Investing.com — Rare earth mining stocks saw strong gains this week after China announced some export curbs on chipmaking metals to the U.S., raising concerns that the country could leverage its rare earth dominance in a trade war with Washington.
U.S.-based MP Materials Corp (NYSE:), the largest rare earths producer outside China, was trading up 7.3% for the week, while Australia-listed Lynas Rare Earths Ltd (ASX:), which operates the biggest rare earths processing plant outside China, added 4.2% this week.
Smaller Australian rare earth miners Arafura Resources Ltd (ASX:) and Australian Rare Earths Ltd (ASX:) rose between 9% and 14% this week, while Chinese metal miners including Jinduicheng Molybdenum Co Ltd (SS:) and China Nonferrous Mining Corp Ltd (HK:) added about 4% each amid bets that tighter supplies will net them higher prices.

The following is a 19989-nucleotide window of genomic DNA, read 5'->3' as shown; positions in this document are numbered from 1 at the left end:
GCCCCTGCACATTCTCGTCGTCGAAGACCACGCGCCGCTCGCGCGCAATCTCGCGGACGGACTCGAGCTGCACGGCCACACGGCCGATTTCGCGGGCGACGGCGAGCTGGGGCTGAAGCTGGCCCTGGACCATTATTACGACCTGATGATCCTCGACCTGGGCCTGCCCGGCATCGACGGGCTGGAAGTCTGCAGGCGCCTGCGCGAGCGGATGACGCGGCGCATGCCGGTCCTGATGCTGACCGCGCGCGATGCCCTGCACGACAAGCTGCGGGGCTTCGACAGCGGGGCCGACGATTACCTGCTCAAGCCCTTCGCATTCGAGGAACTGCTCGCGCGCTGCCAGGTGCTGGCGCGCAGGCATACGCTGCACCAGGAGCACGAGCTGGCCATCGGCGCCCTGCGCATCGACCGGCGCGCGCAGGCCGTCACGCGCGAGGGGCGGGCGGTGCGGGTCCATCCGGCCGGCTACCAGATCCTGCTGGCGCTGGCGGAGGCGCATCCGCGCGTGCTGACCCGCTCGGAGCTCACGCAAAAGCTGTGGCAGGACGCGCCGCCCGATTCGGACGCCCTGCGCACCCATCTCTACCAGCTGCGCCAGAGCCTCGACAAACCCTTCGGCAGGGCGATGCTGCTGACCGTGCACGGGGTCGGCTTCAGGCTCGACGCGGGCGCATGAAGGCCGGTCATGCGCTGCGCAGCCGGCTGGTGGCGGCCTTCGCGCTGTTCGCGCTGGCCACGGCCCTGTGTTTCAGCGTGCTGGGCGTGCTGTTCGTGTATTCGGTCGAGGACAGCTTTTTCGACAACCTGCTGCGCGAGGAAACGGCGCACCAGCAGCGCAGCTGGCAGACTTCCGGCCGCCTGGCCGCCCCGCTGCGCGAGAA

China said on Monday that it will restrict the export of gallium and germanium products – which are used in making semiconductors and other electronics parts – to the U.S. The move was seen as retaliation for U.S. curbs on key semiconductor technology sales to China, imposed earlier this year.
But the restrictions also ramped up concerns that China could limit the export of other materials, particularly rare earths, of which the country is the world’s largest producer.
A top China advisor also said that the gallium and germanium curbs were “just a start,” and that countries should brace for more restrictions if they continue to pressure the country.
Rare earths are a group of 17 elements that are used in a variety of industrial, electronic, and military applications, and play a key role in electronics manufacturing.
China accounts for roughly 70% of total global rare earth production, followed by the U.S. and Australia. The country had in the late-2000s attempted to curb its exports of rare earths, citing environmental and conservation measures. But the World Trade Organization had ruled against such curbs in 2014.